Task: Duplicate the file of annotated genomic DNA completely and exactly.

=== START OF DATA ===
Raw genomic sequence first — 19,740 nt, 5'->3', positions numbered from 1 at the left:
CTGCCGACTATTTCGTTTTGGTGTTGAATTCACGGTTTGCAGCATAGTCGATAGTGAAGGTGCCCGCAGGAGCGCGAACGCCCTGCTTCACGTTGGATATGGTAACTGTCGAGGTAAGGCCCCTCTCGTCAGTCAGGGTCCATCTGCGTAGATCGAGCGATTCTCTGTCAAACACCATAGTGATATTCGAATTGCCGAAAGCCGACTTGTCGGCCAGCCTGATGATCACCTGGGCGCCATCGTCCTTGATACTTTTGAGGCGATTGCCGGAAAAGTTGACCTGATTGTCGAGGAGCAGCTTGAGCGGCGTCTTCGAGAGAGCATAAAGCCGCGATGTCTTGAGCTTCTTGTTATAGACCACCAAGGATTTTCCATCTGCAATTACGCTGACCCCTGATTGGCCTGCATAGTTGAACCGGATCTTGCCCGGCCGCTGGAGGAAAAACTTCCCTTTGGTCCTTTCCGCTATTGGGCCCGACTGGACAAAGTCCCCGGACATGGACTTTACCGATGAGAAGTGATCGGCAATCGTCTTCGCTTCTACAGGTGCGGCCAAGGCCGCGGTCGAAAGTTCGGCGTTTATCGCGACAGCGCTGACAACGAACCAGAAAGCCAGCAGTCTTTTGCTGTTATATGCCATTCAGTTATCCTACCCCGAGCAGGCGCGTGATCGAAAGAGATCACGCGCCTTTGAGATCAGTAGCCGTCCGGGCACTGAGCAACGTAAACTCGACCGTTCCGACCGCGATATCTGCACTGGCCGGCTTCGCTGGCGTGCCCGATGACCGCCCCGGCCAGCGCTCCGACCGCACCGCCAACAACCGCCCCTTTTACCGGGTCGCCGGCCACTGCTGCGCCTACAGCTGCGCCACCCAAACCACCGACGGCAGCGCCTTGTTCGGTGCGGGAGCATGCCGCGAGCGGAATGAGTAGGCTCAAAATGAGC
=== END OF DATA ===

Raw genomic sequence first — 19,740 nt, 5'->3', positions numbered from 1 at the left:
CTGCCGACTATTTCGTTTTGGTGTTGAATTCACGGTTTGCAGCATAGTCGATAGTGAAGGTGCCCGCAGGAGCGCGAACGCCCTGCTTCACGTTGGATATGGTAACTGTCGAGGTAAGGCCCCTCTCGTCAGTCAGGGTCCATCTGCGTAGATCGAGCGATTCTCTGTCAAACACCATAGTGATATTCGAATTGCCGAAAGCCGACTTGTCGGCCAGCCTGATGATCACCTGGGCGCCATCGTCCTTGATACTTTTGAGGCGATTGCCGGAAAAGTTGACCTGATTGTCGAGGAGCAGCTTGAGCGGCGTCTTCGAGAGAGCATAAAGCCGCGATGTCTTGAGCTTCTTGTTATAGACCACCAAGGATTTTCCATCTGCAATTACGCTGACCCCTGATTGGCCTGCATAGTTGAACCGGATCTTGCCCGGCCGCTGGAGGAAAAACTTCCCTTTGGTCCTTTCCGCTATTGGGCCCGACTGGACAAAGTCCCCGGACATGGACTTTACCGATGAGAAGTGATCGGCAATCGTCTTCGCTTCTACAGGTGCGGCCAAGGCCGCGGTCGAAAGTTCGGCGTTTATCGCGACAGCGCTGACAACGAACCAGAAAGCCAGCAGTCTTTTGCTGTTATATGCCATTCAGTTATCCTACCCCGAGCAGGCGCGTGATCGAAAGAGATCACGCGCCTTTGAGATCAGTAGCCGTCCGGGCACTGAGCAACGTAAACTCGACCGTTCCGACCGCGATATCTGCACTGGCCGGCTTCGCTGGCGTGCCCGATGACCGCCCCGGCCAGCGCTCCGACCGCACCGCCAACAACCGCCCCTTTTACCGGGTCGCCGGCCACTGCTGCGCCTACAGCTGCGCCACCCAAACCACCGACGGCAGCGCCTTGTTCGGTGCGGGAGCATGCCGCGAGCGGAATGAGTAGGCTCAAAATGAGC